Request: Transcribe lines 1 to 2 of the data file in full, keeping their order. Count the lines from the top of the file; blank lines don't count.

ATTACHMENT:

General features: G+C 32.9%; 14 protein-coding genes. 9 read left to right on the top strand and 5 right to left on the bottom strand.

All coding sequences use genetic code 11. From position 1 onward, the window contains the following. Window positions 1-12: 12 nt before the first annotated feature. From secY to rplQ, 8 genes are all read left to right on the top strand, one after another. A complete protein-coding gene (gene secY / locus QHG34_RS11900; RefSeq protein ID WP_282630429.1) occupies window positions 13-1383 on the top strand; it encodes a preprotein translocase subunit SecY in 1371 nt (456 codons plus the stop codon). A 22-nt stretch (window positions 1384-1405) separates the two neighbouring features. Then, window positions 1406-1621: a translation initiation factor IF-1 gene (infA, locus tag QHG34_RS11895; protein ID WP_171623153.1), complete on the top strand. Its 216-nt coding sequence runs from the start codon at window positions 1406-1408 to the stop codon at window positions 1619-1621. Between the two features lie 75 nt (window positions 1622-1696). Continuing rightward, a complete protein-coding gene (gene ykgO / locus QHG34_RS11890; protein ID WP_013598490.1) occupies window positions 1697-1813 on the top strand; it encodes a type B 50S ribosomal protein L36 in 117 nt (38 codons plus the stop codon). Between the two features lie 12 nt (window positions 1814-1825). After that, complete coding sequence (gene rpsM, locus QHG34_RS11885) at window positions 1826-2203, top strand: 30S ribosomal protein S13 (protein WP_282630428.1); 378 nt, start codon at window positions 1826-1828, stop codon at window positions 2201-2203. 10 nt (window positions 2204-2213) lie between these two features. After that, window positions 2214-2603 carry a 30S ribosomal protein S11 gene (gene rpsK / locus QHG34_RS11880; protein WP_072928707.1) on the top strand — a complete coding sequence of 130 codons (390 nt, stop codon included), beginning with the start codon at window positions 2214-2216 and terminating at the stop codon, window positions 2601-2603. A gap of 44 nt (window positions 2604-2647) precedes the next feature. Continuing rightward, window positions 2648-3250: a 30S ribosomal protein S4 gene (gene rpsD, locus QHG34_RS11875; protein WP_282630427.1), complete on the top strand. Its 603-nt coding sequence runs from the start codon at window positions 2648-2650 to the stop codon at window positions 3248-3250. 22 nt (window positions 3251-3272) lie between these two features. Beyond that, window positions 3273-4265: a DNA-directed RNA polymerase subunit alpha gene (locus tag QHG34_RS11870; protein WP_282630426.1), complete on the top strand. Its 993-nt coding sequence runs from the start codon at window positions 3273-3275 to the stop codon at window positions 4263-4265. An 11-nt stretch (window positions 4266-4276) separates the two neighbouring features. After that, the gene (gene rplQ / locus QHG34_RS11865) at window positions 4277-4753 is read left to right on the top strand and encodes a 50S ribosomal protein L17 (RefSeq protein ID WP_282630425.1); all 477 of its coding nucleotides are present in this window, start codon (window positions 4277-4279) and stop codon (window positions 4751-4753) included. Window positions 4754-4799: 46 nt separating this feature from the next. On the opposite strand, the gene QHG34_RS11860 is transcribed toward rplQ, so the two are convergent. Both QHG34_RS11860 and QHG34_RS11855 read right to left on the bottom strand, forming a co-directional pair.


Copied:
General features: G+C 32.9%; 14 protein-coding genes. 9 read left to right on the top strand and 5 right to left on the bottom strand.

All coding sequences use genetic code 11. From position 1 onward, the window contains the following. Window positions 1-12: 12 nt before the first annotated feature. From secY to rplQ, 8 genes are all read left to right on the top strand, one after another. A complete protein-coding gene (gene secY / locus QHG34_RS11900; RefSeq protein ID WP_282630429.1) occupies window positions 13-1383 on the top strand; it encodes a preprotein translocase subunit SecY in 1371 nt (456 codons plus the stop codon). A 22-nt stretch (window positions 1384-1405) separates the two neighbouring features. Then, window positions 1406-1621: a translation initiation factor IF-1 gene (infA, locus tag QHG34_RS11895; protein ID WP_171623153.1), complete on the top strand. Its 216-nt coding sequence runs from the start codon at window positions 1406-1408 to the stop codon at window positions 1619-1621. Between the two features lie 75 nt (window positions 1622-1696). Continuing rightward, a complete protein-coding gene (gene ykgO / locus QHG34_RS11890; protein ID WP_013598490.1) occupies window positions 1697-1813 on the top strand; it encodes a type B 50S ribosomal protein L36 in 117 nt (38 codons plus the stop codon). Between the two features lie 12 nt (window positions 1814-1825). After that, complete coding sequence (gene rpsM, locus QHG34_RS11885) at window positions 1826-2203, top strand: 30S ribosomal protein S13 (protein WP_282630428.1); 378 nt, start codon at window positions 1826-1828, stop codon at window positions 2201-2203. 10 nt (window positions 2204-2213) lie between these two features. After that, window positions 2214-2603 carry a 30S ribosomal protein S11 gene (gene rpsK / locus QHG34_RS11880; protein WP_072928707.1) on the top strand — a complete coding sequence of 130 codons (390 nt, stop codon included), beginning with the start codon at window positions 2214-2216 and terminating at the stop codon, window positions 2601-2603. A gap of 44 nt (window positions 2604-2647) precedes the next feature. Continuing rightward, window positions 2648-3250: a 30S ribosomal protein S4 gene (gene rpsD, locus QHG34_RS11875; protein WP_282630427.1), complete on the top strand. Its 603-nt coding sequence runs from the start codon at window positions 2648-2650 to the stop codon at window positions 3248-3250. 22 nt (window positions 3251-3272) lie between these two features. Beyond that, window positions 3273-4265: a DNA-directed RNA polymerase subunit alpha gene (locus tag QHG34_RS11870; protein WP_282630426.1), complete on the top strand. Its 993-nt coding sequence runs from the start codon at window positions 3273-3275 to the stop codon at window positions 4263-4265. An 11-nt stretch (window positions 4266-4276) separates the two neighbouring features. After that, the gene (gene rplQ / locus QHG34_RS11865) at window positions 4277-4753 is read left to right on the top strand and encodes a 50S ribosomal protein L17 (RefSeq protein ID WP_282630425.1); all 477 of its coding nucleotides are present in this window, start codon (window positions 4277-4279) and stop codon (window positions 4751-4753) included. Window positions 4754-4799: 46 nt separating this feature from the next. On the opposite strand, the gene QHG34_RS11860 is transcribed toward rplQ, so the two are convergent. Both QHG34_RS11860 and QHG34_RS11855 read right to left on the bottom strand, forming a co-directional pair.